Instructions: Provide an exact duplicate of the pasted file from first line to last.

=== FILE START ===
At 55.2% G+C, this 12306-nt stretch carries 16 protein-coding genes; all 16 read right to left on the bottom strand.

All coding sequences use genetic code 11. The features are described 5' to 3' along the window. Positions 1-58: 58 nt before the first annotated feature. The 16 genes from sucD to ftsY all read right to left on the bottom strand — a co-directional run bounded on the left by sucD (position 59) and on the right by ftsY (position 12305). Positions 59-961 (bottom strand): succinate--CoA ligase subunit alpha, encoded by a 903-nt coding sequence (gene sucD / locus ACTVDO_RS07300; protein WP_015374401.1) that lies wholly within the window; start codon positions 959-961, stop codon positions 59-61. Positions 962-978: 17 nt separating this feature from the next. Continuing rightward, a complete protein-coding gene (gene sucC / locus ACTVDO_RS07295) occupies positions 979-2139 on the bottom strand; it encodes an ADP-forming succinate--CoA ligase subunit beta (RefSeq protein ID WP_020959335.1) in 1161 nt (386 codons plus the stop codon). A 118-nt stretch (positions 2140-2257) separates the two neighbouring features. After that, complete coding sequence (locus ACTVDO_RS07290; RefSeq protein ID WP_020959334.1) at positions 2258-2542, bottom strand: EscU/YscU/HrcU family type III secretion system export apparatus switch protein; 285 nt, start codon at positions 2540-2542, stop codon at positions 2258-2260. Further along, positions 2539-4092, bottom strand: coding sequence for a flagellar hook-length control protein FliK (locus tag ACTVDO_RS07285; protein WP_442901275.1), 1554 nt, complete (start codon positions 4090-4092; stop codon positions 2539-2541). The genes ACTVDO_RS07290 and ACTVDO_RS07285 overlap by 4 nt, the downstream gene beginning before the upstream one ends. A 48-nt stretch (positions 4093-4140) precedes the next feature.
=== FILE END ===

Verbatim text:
At 55.2% G+C, this 12306-nt stretch carries 16 protein-coding genes; all 16 read right to left on the bottom strand.

All coding sequences use genetic code 11. The features are described 5' to 3' along the window. Positions 1-58: 58 nt before the first annotated feature. The 16 genes from sucD to ftsY all read right to left on the bottom strand — a co-directional run bounded on the left by sucD (position 59) and on the right by ftsY (position 12305). Positions 59-961 (bottom strand): succinate--CoA ligase subunit alpha, encoded by a 903-nt coding sequence (gene sucD / locus ACTVDO_RS07300; protein WP_015374401.1) that lies wholly within the window; start codon positions 959-961, stop codon positions 59-61. Positions 962-978: 17 nt separating this feature from the next. Continuing rightward, a complete protein-coding gene (gene sucC / locus ACTVDO_RS07295) occupies positions 979-2139 on the bottom strand; it encodes an ADP-forming succinate--CoA ligase subunit beta (RefSeq protein ID WP_020959335.1) in 1161 nt (386 codons plus the stop codon). A 118-nt stretch (positions 2140-2257) separates the two neighbouring features. After that, complete coding sequence (locus ACTVDO_RS07290; RefSeq protein ID WP_020959334.1) at positions 2258-2542, bottom strand: EscU/YscU/HrcU family type III secretion system export apparatus switch protein; 285 nt, start codon at positions 2540-2542, stop codon at positions 2258-2260. Further along, positions 2539-4092, bottom strand: coding sequence for a flagellar hook-length control protein FliK (locus tag ACTVDO_RS07285; protein WP_442901275.1), 1554 nt, complete (start codon positions 4090-4092; stop codon positions 2539-2541). The genes ACTVDO_RS07290 and ACTVDO_RS07285 overlap by 4 nt, the downstream gene beginning before the upstream one ends. A 48-nt stretch (positions 4093-4140) precedes the next feature.